The US Congress has approved nuclear trade with India.
Final approval came late on Wednesday when the Senate voted 86-13 to ratify the agreement, sending the legislation to President George Bush to sign into law.
The vote ended a three-decade ban on US nuclear trade with India.
President Bush says it will strengthen global nuclear non-proliferation efforts.
According to the Confederation of Indian Industry, the deal could mean $US27 billion in investment in 18-20 nuclear plants in India over the next 15 years.
US Secretary of State Condoleezza Rice is due to make a trip to India this weekend.
France announced on Tuesday it had signed a nuclear cooperation agreement with India and Russia is building two 1,000-megawatt reactors in the southern Indian state of Tamil Nadu.
India detonated a nuclear device in 1974 and last tested in 1998.
Pakistan wants deal
Pakistan is also demanding a civilian nuclear agreement with the United States.
Prime Minister Yousuf Raza Gilani says the US can't discriminate and will have to accommodate a key ally in its "war on terror".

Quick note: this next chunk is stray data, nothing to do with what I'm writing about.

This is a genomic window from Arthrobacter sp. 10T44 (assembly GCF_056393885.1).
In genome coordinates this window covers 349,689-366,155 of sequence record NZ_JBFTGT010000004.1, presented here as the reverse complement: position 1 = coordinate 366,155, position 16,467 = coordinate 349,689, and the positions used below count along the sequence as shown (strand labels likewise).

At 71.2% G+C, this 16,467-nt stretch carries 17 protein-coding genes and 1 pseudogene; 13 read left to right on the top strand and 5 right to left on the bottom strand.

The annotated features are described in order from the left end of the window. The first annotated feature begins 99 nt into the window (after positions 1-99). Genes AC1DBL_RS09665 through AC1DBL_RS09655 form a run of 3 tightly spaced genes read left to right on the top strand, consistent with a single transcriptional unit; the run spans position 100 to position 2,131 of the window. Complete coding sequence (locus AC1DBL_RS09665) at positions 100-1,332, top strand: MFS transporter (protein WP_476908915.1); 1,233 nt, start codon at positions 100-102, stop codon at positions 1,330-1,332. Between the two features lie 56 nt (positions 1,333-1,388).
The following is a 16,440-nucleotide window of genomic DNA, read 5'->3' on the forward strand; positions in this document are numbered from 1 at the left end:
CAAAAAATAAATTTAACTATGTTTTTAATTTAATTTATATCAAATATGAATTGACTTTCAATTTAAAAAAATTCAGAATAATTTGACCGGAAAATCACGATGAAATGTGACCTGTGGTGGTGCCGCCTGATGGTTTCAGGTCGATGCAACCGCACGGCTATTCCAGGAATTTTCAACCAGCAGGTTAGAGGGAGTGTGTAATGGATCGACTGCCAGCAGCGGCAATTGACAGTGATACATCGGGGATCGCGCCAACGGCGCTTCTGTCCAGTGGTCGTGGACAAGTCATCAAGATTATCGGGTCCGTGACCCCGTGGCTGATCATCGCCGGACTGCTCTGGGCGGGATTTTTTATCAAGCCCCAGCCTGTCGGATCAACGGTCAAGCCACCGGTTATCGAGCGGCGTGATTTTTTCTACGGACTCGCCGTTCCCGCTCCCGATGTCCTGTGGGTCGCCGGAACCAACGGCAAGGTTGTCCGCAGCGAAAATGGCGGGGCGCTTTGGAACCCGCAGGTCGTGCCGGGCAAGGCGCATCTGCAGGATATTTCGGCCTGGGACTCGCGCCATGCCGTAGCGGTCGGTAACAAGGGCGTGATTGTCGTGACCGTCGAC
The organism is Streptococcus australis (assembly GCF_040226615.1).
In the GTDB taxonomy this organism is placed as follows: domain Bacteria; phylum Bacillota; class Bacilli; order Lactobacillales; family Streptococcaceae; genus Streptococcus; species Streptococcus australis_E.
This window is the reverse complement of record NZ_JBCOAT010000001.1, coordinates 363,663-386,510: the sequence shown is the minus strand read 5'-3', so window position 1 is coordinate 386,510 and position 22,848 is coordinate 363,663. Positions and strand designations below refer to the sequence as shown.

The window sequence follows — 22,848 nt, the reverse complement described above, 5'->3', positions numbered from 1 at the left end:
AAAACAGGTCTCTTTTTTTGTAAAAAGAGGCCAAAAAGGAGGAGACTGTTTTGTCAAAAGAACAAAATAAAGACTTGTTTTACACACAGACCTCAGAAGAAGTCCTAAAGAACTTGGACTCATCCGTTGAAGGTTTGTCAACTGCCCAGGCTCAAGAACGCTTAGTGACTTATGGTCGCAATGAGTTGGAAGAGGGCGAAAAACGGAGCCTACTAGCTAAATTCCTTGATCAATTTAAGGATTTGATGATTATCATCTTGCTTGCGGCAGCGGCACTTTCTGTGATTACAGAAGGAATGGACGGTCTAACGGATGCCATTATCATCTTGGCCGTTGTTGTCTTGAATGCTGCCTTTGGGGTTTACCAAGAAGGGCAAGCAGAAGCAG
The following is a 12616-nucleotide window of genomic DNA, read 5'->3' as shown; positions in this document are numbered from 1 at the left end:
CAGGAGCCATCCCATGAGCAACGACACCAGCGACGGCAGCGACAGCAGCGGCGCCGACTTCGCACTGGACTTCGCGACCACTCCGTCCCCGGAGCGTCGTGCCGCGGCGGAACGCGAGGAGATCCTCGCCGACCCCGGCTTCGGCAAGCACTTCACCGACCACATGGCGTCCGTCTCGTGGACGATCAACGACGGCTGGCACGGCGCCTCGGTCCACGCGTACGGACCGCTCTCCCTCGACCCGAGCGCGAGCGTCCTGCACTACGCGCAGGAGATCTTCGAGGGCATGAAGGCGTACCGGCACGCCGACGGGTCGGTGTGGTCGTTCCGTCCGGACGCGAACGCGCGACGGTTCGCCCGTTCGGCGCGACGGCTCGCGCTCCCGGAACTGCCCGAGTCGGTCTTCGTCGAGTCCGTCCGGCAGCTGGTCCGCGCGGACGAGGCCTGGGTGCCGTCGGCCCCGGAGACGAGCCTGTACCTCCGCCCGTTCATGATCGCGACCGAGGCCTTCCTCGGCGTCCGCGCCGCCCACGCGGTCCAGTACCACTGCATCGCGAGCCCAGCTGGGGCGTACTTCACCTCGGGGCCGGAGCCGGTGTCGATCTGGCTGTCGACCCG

Pakistan has opposed the US - India deal, warning that approving it could lead to a regional nuclear arms race.
The US deal allows India access to US civilian nuclear technology and fuel in return for inspections of its civilian - but not military, nuclear facilities.
Pakistan became a nuclear power in 1998 after testing devices in response to underground tests done by India.
However, Washington has already indicated that Pakistan's track record of nuclear proliferation disqualifies it from such an arrangement.
In 2004, top Pakistani nuclear scientist AQ Khan admitted to passing on nuclear secrets to Libya, Iran and North Korea. He retracted his confession in 2008.